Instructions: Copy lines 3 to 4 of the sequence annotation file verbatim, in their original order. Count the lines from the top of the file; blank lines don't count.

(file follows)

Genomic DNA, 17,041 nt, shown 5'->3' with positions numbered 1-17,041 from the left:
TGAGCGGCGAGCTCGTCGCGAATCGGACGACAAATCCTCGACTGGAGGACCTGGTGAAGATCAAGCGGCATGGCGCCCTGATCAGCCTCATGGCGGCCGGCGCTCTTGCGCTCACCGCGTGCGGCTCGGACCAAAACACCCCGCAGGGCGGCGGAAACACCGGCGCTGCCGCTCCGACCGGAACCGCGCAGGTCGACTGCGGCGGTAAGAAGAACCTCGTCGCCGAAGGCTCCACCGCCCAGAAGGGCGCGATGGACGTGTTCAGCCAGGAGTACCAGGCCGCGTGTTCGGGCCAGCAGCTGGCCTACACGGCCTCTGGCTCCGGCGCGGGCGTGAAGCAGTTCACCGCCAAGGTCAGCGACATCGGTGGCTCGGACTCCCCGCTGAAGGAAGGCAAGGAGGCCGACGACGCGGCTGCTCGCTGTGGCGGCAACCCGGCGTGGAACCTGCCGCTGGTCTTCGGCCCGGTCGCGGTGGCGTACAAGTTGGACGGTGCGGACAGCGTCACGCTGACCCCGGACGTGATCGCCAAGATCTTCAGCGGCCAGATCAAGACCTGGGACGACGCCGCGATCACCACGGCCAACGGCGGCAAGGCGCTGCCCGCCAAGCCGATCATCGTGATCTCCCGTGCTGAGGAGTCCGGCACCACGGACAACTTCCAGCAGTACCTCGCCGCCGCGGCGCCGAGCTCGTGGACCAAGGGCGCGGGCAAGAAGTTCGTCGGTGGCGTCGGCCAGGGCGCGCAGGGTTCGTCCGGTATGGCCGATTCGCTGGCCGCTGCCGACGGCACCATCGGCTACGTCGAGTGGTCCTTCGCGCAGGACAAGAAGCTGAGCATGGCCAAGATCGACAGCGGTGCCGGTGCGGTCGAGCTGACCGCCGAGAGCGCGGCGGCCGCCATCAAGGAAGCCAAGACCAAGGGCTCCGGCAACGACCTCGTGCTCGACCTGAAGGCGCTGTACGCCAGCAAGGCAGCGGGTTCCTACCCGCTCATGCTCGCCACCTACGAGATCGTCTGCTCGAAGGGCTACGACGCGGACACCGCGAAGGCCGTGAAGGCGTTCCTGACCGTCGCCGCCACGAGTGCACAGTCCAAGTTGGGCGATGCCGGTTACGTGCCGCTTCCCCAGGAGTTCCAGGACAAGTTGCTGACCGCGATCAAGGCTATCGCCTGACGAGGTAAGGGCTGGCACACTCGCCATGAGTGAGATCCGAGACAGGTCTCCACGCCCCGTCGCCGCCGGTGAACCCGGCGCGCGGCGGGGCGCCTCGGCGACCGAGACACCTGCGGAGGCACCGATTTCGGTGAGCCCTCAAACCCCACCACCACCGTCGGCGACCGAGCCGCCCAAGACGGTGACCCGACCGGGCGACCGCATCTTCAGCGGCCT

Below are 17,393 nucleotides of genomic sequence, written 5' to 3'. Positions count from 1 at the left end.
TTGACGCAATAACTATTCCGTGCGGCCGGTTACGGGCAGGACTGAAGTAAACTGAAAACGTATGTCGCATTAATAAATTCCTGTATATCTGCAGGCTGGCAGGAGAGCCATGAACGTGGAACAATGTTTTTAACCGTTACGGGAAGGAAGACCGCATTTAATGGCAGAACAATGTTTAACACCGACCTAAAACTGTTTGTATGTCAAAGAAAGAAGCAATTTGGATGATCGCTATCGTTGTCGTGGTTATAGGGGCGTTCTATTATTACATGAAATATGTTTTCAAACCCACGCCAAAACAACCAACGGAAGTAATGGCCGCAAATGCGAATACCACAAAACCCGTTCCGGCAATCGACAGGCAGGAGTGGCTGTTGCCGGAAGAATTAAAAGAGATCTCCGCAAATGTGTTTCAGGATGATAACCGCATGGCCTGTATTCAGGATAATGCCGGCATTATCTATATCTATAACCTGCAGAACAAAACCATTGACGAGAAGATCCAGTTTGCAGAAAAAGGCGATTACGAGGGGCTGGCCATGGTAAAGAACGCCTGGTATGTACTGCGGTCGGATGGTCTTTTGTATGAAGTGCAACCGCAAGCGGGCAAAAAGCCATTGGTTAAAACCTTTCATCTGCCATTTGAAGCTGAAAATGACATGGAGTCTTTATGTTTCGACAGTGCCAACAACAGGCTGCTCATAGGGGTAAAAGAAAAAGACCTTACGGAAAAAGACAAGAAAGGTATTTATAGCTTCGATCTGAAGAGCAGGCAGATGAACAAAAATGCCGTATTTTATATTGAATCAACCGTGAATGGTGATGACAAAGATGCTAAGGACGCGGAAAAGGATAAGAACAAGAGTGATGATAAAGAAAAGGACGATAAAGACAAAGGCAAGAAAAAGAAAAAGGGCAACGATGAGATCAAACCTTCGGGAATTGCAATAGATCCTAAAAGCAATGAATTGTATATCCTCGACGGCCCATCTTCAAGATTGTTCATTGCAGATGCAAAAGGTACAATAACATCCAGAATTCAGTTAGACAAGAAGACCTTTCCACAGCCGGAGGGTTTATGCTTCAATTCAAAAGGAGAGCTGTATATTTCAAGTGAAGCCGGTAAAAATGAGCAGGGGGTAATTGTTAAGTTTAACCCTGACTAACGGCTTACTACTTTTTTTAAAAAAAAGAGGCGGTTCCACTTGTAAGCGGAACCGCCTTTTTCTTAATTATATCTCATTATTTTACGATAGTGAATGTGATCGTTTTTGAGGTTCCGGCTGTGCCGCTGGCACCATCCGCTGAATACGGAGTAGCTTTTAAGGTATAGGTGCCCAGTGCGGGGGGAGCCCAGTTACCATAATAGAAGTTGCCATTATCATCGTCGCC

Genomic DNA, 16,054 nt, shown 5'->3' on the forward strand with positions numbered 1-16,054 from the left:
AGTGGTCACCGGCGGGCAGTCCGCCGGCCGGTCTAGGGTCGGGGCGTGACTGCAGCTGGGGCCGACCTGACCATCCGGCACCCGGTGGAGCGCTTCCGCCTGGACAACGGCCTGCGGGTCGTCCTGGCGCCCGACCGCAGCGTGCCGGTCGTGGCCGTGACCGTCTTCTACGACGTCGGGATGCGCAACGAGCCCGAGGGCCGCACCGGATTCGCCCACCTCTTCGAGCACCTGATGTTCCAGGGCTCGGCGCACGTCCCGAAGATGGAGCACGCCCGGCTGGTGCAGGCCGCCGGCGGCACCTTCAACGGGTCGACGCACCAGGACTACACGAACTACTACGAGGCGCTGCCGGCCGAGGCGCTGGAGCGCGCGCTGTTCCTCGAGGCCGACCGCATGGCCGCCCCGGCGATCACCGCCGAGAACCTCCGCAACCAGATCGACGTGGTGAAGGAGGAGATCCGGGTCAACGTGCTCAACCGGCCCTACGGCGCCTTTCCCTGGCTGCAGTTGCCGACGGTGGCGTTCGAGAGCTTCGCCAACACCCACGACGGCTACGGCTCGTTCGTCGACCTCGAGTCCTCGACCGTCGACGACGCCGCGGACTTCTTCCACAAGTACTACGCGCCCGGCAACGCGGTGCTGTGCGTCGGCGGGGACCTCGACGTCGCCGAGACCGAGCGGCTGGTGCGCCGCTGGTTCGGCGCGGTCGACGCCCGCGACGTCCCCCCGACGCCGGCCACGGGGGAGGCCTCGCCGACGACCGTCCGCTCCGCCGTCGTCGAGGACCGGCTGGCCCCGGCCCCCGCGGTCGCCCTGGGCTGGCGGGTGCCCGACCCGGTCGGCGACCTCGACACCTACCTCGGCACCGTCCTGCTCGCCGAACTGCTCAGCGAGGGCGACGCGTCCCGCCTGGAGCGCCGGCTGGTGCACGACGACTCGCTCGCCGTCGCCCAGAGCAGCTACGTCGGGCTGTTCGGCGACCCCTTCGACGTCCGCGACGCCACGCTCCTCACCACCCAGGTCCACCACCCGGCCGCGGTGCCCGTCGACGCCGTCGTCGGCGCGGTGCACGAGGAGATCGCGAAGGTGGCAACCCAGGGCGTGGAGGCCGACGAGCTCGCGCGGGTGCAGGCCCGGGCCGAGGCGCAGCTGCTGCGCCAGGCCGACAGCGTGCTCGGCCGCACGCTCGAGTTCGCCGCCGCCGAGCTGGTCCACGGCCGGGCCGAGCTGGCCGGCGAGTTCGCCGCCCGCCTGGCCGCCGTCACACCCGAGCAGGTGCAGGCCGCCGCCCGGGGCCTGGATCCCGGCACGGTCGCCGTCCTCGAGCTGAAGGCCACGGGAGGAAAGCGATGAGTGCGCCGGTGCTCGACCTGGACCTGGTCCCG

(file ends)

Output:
Below are 17,393 nucleotides of genomic sequence, written 5' to 3'. Positions count from 1 at the left end.
TTGACGCAATAACTATTCCGTGCGGCCGGTTACGGGCAGGACTGAAGTAAACTGAAAACGTATGTCGCATTAATAAATTCCTGTATATCTGCAGGCTGGCAGGAGAGCCATGAACGTGGAACAATGTTTTTAACCGTTACGGGAAGGAAGACCGCATTTAATGGCAGAACAATGTTTAACACCGACCTAAAACTGTTTGTATGTCAAAGAAAGAAGCAATTTGGATGATCGCTATCGTTGTCGTGGTTATAGGGGCGTTCTATTATTACATGAAATATGTTTTCAAACCCACGCCAAAACAACCAACGGAAGTAATGGCCGCAAATGCGAATACCACAAAACCCGTTCCGGCAATCGACAGGCAGGAGTGGCTGTTGCCGGAAGAATTAAAAGAGATCTCCGCAAATGTGTTTCAGGATGATAACCGCATGGCCTGTATTCAGGATAATGCCGGCATTATCTATATCTATAACCTGCAGAACAAAACCATTGACGAGAAGATCCAGTTTGCAGAAAAAGGCGATTACGAGGGGCTGGCCATGGTAAAGAACGCCTGGTATGTACTGCGGTCGGATGGTCTTTTGTATGAAGTGCAACCGCAAGCGGGCAAAAAGCCATTGGTTAAAACCTTTCATCTGCCATTTGAAGCTGAAAATGACATGGAGTCTTTATGTTTCGACAGTGCCAACAACAGGCTGCTCATAGGGGTAAAAGAAAAAGACCTTACGGAAAAAGACAAGAAAGGTATTTATAGCTTCGATCTGAAGAGCAGGCAGATGAACAAAAATGCCGTATTTTATATTGAATCAACCGTGAATGGTGATGACAAAGATGCTAAGGACGCGGAAAAGGATAAGAACAAGAGTGATGATAAAGAAAAGGACGATAAAGACAAAGGCAAGAAAAAGAAAAAGGGCAACGATGAGATCAAACCTTCGGGAATTGCAATAGATCCTAAAAGCAATGAATTGTATATCCTCGACGGCCCATCTTCAAGATTGTTCATTGCAGATGCAAAAGGTACAATAACATCCAGAATTCAGTTAGACAAGAAGACCTTTCCACAGCCGGAGGGTTTATGCTTCAATTCAAAAGGAGAGCTGTATATTTCAAGTGAAGCCGGTAAAAATGAGCAGGGGGTAATTGTTAAGTTTAACCCTGACTAACGGCTTACTACTTTTTTTAAAAAAAAGAGGCGGTTCCACTTGTAAGCGGAACCGCCTTTTTCTTAATTATATCTCATTATTTTACGATAGTGAATGTGATCGTTTTTGAGGTTCCGGCTGTGCCGCTGGCACCATCCGCTGAATACGGAGTAGCTTTTAAGGTATAGGTGCCCAGTGCGGGGGGAGCCCAGTTACCATAATAGAAGTTGCCATTATCATCGTCGCC